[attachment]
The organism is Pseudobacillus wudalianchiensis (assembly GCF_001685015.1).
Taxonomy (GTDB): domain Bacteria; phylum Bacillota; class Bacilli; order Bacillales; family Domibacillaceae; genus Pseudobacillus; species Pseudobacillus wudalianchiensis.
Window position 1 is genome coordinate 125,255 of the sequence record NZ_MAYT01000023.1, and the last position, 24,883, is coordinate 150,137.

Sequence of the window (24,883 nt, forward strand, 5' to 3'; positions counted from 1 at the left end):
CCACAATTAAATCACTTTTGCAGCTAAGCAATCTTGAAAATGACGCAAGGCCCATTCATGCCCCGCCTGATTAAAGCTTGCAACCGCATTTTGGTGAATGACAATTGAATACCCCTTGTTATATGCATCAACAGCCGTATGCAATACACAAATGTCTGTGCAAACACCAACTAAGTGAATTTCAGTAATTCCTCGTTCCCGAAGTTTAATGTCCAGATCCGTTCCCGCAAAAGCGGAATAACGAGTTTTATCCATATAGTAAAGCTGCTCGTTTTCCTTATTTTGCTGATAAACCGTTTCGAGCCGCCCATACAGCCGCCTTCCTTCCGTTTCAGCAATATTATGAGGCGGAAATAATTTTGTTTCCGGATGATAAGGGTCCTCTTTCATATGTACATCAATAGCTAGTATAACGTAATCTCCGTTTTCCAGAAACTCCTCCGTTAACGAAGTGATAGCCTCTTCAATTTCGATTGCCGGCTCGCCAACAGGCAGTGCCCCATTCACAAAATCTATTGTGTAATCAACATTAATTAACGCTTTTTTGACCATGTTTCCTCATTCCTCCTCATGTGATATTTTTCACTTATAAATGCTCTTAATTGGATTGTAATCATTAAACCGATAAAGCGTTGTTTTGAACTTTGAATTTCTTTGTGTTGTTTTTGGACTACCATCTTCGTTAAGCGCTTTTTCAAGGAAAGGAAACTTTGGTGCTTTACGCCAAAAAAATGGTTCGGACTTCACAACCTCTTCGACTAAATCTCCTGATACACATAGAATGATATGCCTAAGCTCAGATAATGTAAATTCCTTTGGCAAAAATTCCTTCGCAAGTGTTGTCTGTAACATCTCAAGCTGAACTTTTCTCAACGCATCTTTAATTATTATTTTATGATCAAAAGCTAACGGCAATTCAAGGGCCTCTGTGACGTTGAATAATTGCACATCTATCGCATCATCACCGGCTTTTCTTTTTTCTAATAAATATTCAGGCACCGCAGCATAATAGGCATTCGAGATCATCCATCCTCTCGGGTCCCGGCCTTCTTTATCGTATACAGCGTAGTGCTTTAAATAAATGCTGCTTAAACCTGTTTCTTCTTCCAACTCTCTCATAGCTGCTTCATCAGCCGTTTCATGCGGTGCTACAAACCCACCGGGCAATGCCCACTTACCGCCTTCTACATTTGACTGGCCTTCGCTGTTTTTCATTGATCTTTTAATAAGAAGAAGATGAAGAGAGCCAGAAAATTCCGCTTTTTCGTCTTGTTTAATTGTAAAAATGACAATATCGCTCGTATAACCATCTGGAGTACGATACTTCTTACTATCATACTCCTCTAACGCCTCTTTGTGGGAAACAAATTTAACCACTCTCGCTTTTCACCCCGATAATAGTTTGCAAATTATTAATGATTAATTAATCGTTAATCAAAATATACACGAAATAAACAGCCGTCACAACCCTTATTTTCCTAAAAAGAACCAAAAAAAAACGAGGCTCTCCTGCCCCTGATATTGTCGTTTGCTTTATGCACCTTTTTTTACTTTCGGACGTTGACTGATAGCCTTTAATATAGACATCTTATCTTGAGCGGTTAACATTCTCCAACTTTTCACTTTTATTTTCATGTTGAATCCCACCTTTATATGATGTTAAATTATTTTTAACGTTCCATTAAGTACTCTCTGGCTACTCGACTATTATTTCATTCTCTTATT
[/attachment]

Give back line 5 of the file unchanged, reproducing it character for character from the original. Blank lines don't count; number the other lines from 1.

CCACAATTAAATCACTTTTGCAGCTAAGCAATCTTGAAAATGACGCAAGGCCCATTCATGCCCCGCCTGATTAAAGCTTGCAACCGCATTTTGGTGAATGACAATTGAATACCCCTTGTTATATGCATCAACAGCCGTATGCAATACACAAATGTCTGTGCAAACACCAACTAAGTGAATTTCAGTAATTCCTCGTTCCCGAAGTTTAATGTCCAGATCCGTTCCCGCAAAAGCGGAATAACGAGTTTTATCCATATAGTAAAGCTGCTCGTTTTCCTTATTTTGCTGATAAACCGTTTCGAGCCGCCCATACAGCCGCCTTCCTTCCGTTTCAGCAATATTATGAGGCGGAAATAATTTTGTTTCCGGATGATAAGGGTCCTCTTTCATATGTACATCAATAGCTAGTATAACGTAATCTCCGTTTTCCAGAAACTCCTCCGTTAACGAAGTGATAGCCTCTTCAATTTCGATTGCCGGCTCGCCAACAGGCAGTGCCCCATTCACAAAATCTATTGTGTAATCAACATTAATTAACGCTTTTTTGACCATGTTTCCTCATTCCTCCTCATGTGATATTTTTCACTTATAAATGCTCTTAATTGGATTGTAATCATTAAACCGATAAAGCGTTGTTTTGAACTTTGAATTTCTTTGTGTTGTTTTTGGACTACCATCTTCGTTAAGCGCTTTTTCAAGGAAAGGAAACTTTGGTGCTTTACGCCAAAAAAATGGTTCGGACTTCACAACCTCTTCGACTAAATCTCCTGATACACATAGAATGATATGCCTAAGCTCAGATAATGTAAATTCCTTTGGCAAAAATTCCTTCGCAAGTGTTGTCTGTAACATCTCAAGCTGAACTTTTCTCAACGCATCTTTAATTATTATTTTATGATCAAAAGCTAACGGCAATTCAAGGGCCTCTGTGACGTTGAATAATTGCACATCTATCGCATCATCACCGGCTTTTCTTTTTTCTAATAAATATTCAGGCACCGCAGCATAATAGGCATTCGAGATCATCCATCCTCTCGGGTCCCGGCCTTCTTTATCGTATACAGCGTAGTGCTTTAAATAAATGCTGCTTAAACCTGTTTCTTCTTCCAACTCTCTCATAGCTGCTTCATCAGCCGTTTCATGCGGTGCTACAAACCCACCGGGCAATGCCCACTTACCGCCTTCTACATTTGACTGGCCTTCGCTGTTTTTCATTGATCTTTTAATAAGAAGAAGATGAAGAGAGCCAGAAAATTCCGCTTTTTCGTCTTGTTTAATTGTAAAAATGACAATATCGCTCGTATAACCATCTGGAGTACGATACTTCTTACTATCATACTCCTCTAACGCCTCTTTGTGGGAAACAAATTTAACCACTCTCGCTTTTCACCCCGATAATAGTTTGCAAATTATTAATGATTAATTAATCGTTAATCAAAATATACACGAAATAAACAGCCGTCACAACCCTTATTTTCCTAAAAAGAACCAAAAAAAAACGAGGCTCTCCTGCCCCTGATATTGTCGTTTGCTTTATGCACCTTTTTTTACTTTCGGACGTTGACTGATAGCCTTTAATATAGACATCTTATCTTGAGCGGTTAACATTCTCCAACTTTTCACTTTTATTTTCATGTTGAATCCCACCTTTATATGATGTTAAATTATTTTTAACGTTCCATTAAGTACTCTCTGGCTACTCGACTATTATTTCATTCTCTTATT